Expedition Denali: Inspiring Diversity in the Outdoors
By 2019, some estimates predict that minority children will become the majority in the U.S. These kids will become the leaders of this country and the world, and a staggering majority of them don’t feel the outdoors is a place for them.
In June of this year, nine mountaineers will attempt to become the first all-African-American expedition to climb Denali (a.k.a. Mount McKinley) in Alaska. Not only is this team unique in regards to the color of their skin, their goal goes way beyond summiting North America’s highest peak. Their ultimate objective is to inspire people of all colors, young and old, to get more engaged in the great outdoors. Why? Because long-term preservation and ongoing stewardship of the world’s wild places will require a broader, more inclusive, more colorful constituency.
Our purpose in creating this documentary film is to tell the amazing story of Expedition Denali, but in order to do that we need your help.
This National Outdoor Leadership School (NOLS) expedition, with support from The North Face, REI, and the Foundation for Youth Investment, will happen. How many people know about it—how far their inspiration and awareness reaches—is another question.
Your donation will enable us to create a powerful, far-reaching feature film on the team’s journey to the roof of North America. From putting a camera team on the mountain with the expedition to producing, promoting and distributing the resulting feature-length film, this project will increase awareness for the allure and rewards of exploring natural environments and make clear that it’s high time to welcome all races, all ethnicities—all people—to nature’s inspirational outdoor playgrounds.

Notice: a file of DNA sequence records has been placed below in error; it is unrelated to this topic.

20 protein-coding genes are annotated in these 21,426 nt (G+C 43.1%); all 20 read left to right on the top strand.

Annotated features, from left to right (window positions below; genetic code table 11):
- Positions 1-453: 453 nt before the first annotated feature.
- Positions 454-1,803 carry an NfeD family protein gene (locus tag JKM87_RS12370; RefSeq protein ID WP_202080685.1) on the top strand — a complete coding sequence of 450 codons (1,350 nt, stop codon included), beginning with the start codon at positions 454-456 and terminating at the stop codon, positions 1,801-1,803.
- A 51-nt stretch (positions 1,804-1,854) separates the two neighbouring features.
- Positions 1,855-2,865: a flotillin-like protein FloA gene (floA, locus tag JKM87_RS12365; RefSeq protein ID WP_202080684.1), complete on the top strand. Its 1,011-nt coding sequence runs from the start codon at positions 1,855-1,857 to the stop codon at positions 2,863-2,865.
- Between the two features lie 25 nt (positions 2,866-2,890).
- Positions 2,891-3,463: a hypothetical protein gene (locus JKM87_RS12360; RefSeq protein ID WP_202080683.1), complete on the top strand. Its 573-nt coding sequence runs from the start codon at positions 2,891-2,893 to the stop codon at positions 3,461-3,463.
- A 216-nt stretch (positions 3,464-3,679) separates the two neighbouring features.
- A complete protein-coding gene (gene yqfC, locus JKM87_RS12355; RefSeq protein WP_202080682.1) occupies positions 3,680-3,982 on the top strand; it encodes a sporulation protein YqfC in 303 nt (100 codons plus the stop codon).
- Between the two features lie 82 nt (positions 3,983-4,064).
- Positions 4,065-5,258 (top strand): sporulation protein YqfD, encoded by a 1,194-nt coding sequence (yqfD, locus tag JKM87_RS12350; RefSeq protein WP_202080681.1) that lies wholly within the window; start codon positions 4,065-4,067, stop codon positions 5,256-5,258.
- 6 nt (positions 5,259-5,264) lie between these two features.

This group of climbers will do more than climb a mountain. At an elevation of 20,320 feet, extreme altitude and harsh weather aren’t the only barriers Expedition Denali is determined to break through. On the 100th anniversary of the first Denali summit, Expedition Denali is a symbolic step forward, encouraging people of color—and particularly African American youth—to participate in and become inspired by the vastness and beauty of nature.
In short, they will not only make history, they will create a legacy, “to get outside and get active.” As documented in Richard Louv’s book, “Last Child in the Woods,” fewer and fewer young people are enjoying the outdoors. This problem is particularly acute in our communities of color where “nature deficit disorder” and childhood obesity are reaching epidemic proportions. Without opportunities to experience the great outdoors, or role models to inspire them to get engaged in it in the first place, the next generation of passionate advocates for the outdoors won’t be heard.
If wild places had LeBron James or Serena Williams, this issue may be moot. But for kids of color, there are not enough outdoor icons to give them a reason to care. No sporting super heroes to lure them into the magic of mountains—no cultural icons to cast limelight on the expansive, restorative, soulful rewards of time spent outdoors.
As NOLS’ Bruce Palmer has said, “This expedition is more than simply making history. It is an effort to build an outdoor legacy for people of color, particularly African-Americans.”